Member of the UGTT labor union, Taieb Bahri, who followed the events in Agareb from the ground, explained to Tunisia Live that the motorcyclist's death was not necessarily the reason for the clashes.
The involvement of the National Guard [in the accident] was a coincidence. Anyone could have been in their place, Bahri said. It was fate.
People as well as the victim's family understand it was an accident, yet [the unrest] was due to the… reaction of some security agents that allowed tension to arise, Bahri continued.
On Saturday, as residents were bringing the motorcyclist’s casket from the local mosque to a nearby cementary, recounted Bahri, some young people in the funeral procession held signs critical of the National Guard, which responded with tear gas.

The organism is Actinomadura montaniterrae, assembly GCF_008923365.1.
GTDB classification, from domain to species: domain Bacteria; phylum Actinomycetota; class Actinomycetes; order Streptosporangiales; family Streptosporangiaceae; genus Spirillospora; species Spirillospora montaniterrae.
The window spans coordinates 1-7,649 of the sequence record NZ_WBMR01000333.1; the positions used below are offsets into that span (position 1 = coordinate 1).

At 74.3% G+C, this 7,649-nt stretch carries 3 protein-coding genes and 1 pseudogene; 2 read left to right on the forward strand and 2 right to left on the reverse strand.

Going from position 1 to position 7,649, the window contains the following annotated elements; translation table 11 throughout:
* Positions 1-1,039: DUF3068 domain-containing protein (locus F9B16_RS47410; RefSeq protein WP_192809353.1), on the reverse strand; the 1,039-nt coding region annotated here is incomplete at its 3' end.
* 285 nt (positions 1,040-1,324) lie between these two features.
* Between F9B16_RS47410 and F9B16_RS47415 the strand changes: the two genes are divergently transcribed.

Such a reaction prompted further protests in front of the local National Guard station. Security forces resorted again to tear gas in a bid to disperse demonstrators, who were calling for the withdrawal of the National Guard from the town and the deployment of national army units instead, said Bahri.
Regional National Guard officials were not available for comment at the time of publication.
Governor of Sfax Fathi Derbali called the reaction of protesters exaggerated, state news agency TAP reported.
After security forces withdrew from Agareb in response to protesters’ demands, a group of residents stormed the local headquarters of the National Guard on Sunday and burnt documents and other such records without damaging the surrounding equipment. The reason for the selective destruction of paperwork remains unknown.
With the departure of security agents, locals have taken it upon themselves to establish a committee for local law enforcement and are addressing the security vacuum in the area.
People have volunteered their time to safeguard public institutions until the military is deployed, Bahri explained.
In addition, residents are currently cleaning the streets from the debris that resulted from the clashes and reopening their businesses.